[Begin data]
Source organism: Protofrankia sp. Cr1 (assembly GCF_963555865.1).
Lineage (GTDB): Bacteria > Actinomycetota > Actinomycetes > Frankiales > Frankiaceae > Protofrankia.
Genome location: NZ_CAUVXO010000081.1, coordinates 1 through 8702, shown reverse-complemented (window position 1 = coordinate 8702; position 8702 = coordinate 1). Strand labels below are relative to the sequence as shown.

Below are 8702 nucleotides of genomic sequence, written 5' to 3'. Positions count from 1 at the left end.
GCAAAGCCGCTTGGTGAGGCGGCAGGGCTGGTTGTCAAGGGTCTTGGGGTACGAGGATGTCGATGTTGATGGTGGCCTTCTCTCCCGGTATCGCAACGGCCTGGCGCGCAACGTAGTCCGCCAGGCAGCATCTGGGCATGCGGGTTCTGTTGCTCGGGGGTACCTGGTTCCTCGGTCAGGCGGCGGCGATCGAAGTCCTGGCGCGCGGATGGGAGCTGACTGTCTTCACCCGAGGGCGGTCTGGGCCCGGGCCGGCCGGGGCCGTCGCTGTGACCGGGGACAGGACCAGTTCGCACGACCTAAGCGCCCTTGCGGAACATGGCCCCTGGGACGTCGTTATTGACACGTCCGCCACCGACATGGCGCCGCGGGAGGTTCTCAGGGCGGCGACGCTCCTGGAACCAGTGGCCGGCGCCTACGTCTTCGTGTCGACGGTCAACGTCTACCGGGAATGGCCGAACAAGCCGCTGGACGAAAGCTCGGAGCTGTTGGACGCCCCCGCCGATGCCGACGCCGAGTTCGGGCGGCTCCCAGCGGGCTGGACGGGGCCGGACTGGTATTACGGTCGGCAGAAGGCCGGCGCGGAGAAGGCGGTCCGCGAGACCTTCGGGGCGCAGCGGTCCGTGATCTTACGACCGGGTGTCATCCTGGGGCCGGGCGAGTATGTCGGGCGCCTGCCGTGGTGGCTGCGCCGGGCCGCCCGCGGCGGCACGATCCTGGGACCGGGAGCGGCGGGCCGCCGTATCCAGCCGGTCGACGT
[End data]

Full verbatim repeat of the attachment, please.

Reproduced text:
Source organism: Protofrankia sp. Cr1 (assembly GCF_963555865.1).
Lineage (GTDB): Bacteria > Actinomycetota > Actinomycetes > Frankiales > Frankiaceae > Protofrankia.
Genome location: NZ_CAUVXO010000081.1, coordinates 1 through 8702, shown reverse-complemented (window position 1 = coordinate 8702; position 8702 = coordinate 1). Strand labels below are relative to the sequence as shown.

Below are 8702 nucleotides of genomic sequence, written 5' to 3'. Positions count from 1 at the left end.
GCAAAGCCGCTTGGTGAGGCGGCAGGGCTGGTTGTCAAGGGTCTTGGGGTACGAGGATGTCGATGTTGATGGTGGCCTTCTCTCCCGGTATCGCAACGGCCTGGCGCGCAACGTAGTCCGCCAGGCAGCATCTGGGCATGCGGGTTCTGTTGCTCGGGGGTACCTGGTTCCTCGGTCAGGCGGCGGCGATCGAAGTCCTGGCGCGCGGATGGGAGCTGACTGTCTTCACCCGAGGGCGGTCTGGGCCCGGGCCGGCCGGGGCCGTCGCTGTGACCGGGGACAGGACCAGTTCGCACGACCTAAGCGCCCTTGCGGAACATGGCCCCTGGGACGTCGTTATTGACACGTCCGCCACCGACATGGCGCCGCGGGAGGTTCTCAGGGCGGCGACGCTCCTGGAACCAGTGGCCGGCGCCTACGTCTTCGTGTCGACGGTCAACGTCTACCGGGAATGGCCGAACAAGCCGCTGGACGAAAGCTCGGAGCTGTTGGACGCCCCCGCCGATGCCGACGCCGAGTTCGGGCGGCTCCCAGCGGGCTGGACGGGGCCGGACTGGTATTACGGTCGGCAGAAGGCCGGCGCGGAGAAGGCGGTCCGCGAGACCTTCGGGGCGCAGCGGTCCGTGATCTTACGACCGGGTGTCATCCTGGGGCCGGGCGAGTATGTCGGGCGCCTGCCGTGGTGGCTGCGCCGGGCCGCCCGCGGCGGCACGATCCTGGGACCGGGAGCGGCGGGCCGCCGTATCCAGCCGGTCGACGT